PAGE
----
Martin Sauer, often referred to as the ‘jockey’ of the world-renowned Deutschland-Achter, is undoubtedly one of the best coxes in our sport. Having taken up the position in the stern for the Beijing Olympics, he has since seen his crew go from strength to strength, asserting themselves as a dominating force in the 8’s event, and later securing an Olympic gold at London 2012. Recently however, it has been a very different dynamic in the Men’s 8+ field compared to previous years, with the German crew finding themselves behind Great Britain at the last three world championship regattas. With the margin between the two getting tighter and tighter at every championship, it certainly leaves all to play for as Rio fast approaches.
Country to country, it seems a cox’s daily routine never changes. I caught Sauer in the middle of preparing dinner, “I just need some onions in my soup, and then that’s it. 10 seconds! Now I have time to talk to you”. Talking to the steersman as a coxswain myself, it’s always very interesting to hear other coxes’ thoughts and feelings on the sport we’re all so passionate about. One always strives to represent their country at the highest level, but hearing other nations’ athletes talk about what motivates them, and what it means to them, gives you an insight into the culture and the prestige that surrounds their own national representation.
“The German media often compares us to an engine, or a motor of a car and how we’re this ‘machine’. I hate this– it loses the humanity behind the boat. It’s a special thing for me to be working with this crew of very motivated, very talented guys. I’ve sometimes described the dynamic as a mix between a bulldozer and a Ferrari– ultimately hard working and brutal, but really elegant too. Very beautiful, and very fast”.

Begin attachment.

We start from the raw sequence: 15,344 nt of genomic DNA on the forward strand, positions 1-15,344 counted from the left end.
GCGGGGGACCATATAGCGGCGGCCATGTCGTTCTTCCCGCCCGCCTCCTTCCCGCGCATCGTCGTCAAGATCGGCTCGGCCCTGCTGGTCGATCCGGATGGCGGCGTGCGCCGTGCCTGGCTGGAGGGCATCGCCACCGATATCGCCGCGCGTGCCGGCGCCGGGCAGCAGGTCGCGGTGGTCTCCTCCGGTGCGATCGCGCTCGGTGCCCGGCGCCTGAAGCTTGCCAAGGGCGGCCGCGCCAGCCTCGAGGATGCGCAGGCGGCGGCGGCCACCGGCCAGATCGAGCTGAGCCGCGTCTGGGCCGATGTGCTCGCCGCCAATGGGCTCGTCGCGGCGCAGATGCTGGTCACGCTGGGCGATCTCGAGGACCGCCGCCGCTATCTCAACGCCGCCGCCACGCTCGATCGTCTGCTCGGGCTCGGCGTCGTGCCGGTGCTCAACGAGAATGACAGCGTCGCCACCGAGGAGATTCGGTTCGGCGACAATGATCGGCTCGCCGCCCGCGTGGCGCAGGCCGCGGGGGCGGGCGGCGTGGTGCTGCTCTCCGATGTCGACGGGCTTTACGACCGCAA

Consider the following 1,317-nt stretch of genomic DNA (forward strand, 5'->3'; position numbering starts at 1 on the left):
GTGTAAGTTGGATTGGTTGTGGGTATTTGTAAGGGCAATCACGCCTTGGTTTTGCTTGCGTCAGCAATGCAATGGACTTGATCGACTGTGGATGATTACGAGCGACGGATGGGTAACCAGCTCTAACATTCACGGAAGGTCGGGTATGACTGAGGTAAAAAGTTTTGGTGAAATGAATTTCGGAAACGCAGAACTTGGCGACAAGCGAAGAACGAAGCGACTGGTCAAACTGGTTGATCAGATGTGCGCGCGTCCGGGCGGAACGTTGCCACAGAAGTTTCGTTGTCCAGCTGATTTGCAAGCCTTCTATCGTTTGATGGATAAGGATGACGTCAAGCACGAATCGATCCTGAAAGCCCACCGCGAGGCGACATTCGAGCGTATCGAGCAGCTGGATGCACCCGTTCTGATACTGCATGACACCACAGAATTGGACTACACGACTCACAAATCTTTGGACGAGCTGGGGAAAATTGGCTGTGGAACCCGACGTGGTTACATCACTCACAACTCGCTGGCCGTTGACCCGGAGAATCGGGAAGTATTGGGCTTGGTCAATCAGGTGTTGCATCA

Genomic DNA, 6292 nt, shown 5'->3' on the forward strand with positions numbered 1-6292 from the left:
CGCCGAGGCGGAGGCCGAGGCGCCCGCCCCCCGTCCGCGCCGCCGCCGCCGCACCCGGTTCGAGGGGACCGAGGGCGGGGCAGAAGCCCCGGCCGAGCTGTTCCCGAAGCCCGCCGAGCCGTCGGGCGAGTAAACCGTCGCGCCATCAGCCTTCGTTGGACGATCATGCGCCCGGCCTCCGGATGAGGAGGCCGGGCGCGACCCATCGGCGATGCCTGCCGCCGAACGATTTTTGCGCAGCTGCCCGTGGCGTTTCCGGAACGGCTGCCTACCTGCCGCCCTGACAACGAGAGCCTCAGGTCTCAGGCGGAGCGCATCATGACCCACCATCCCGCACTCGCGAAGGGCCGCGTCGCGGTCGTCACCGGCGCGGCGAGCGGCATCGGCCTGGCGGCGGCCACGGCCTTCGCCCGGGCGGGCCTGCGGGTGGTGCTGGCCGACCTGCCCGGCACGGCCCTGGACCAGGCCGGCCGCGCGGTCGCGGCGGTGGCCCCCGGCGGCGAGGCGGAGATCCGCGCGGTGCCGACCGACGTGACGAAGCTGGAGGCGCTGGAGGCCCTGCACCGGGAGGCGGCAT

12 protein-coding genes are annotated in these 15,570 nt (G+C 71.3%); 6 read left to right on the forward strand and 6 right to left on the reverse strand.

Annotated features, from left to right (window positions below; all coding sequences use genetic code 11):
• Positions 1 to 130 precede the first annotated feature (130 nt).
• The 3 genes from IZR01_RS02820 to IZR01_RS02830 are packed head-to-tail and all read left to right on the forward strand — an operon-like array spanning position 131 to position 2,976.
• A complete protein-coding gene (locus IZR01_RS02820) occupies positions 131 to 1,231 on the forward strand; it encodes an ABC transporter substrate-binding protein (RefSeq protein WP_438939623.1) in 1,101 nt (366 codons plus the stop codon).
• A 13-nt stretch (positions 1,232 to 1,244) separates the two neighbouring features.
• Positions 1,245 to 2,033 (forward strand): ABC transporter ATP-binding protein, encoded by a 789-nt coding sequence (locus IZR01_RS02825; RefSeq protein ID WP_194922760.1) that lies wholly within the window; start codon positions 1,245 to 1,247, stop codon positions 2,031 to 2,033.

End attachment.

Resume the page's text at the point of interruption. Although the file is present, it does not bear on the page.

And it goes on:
We talked about how Sauer perceives his role, and how he works alongside his coach. At one point he touched on the idea of the cox also being a sportsman in his or her own right; not just a trainer or a coach, which can sometimes be forgotten. We both agreed that a cox should do as much sport as possible and try to spend time understanding the craft to better relate to the athletes. He talked about the concept of ‘power technique’, and how sometimes coaches can talk about technique too much like it’s something abstract or a science rather than a practiced action. After all, the art of success is about finding the right balance to gain speed, and Sauer is a seasoned professional in this.
Conversation then switched to a standard race day, and what he experiences. Talking about the upcoming world cup races, he tells me he sees them as both training opportunities and as chances to improve, aptly summarizing “Not necessarily races I have to win, but races I like to win”. Of course there’s always an element of nerves for any cox but it is that nervous energy that if managed correctly has the potential for positive, helping to bring out the spontaneous best in us. It also shows that it matters to you, if it fills you with a sense of tense anticipation.
As our chat begins to come to a close, it can only be expected that attention turns to Rio, the venue, and some of Sauer’s favourite races. Unsurprisingly, Munich springs to mind as one of the best places he has raced over his career so far. “2007 was one of the most meaningful championships to me- and it helped that the stands were full of people too. We have some really nice locations here in Germany, but it really frustrates me when a course is not fair– for example when there are waves, or a big side wind. Munich has beautifully clear water, and it’s a very fair course… Although you do have to travel quite far south to get to it!”.
Eton Dorney naturally also holds a certain place in Sauer’s heart as this was his first time winning world championship gold and so to come back in 2012 and do it again on such a grand stage holds great significance for him. “In a country where rowing matters so much, it was fantastic to race in front of such a crowd. The noteworthy thing about Rio is that we’re not the world champions and we haven’t been the dominating crew over the last few years, so either way 2016 will prove to be a very telling year”.
As the european championships rapidly approach, and the world cup stage is set, it’s going to be a very interesting lead-up to Rio 2016, and to see how Martin Sauer and the Deutschland-Achter will tackle this final hurdle.
Photo credit – Merijn Soeters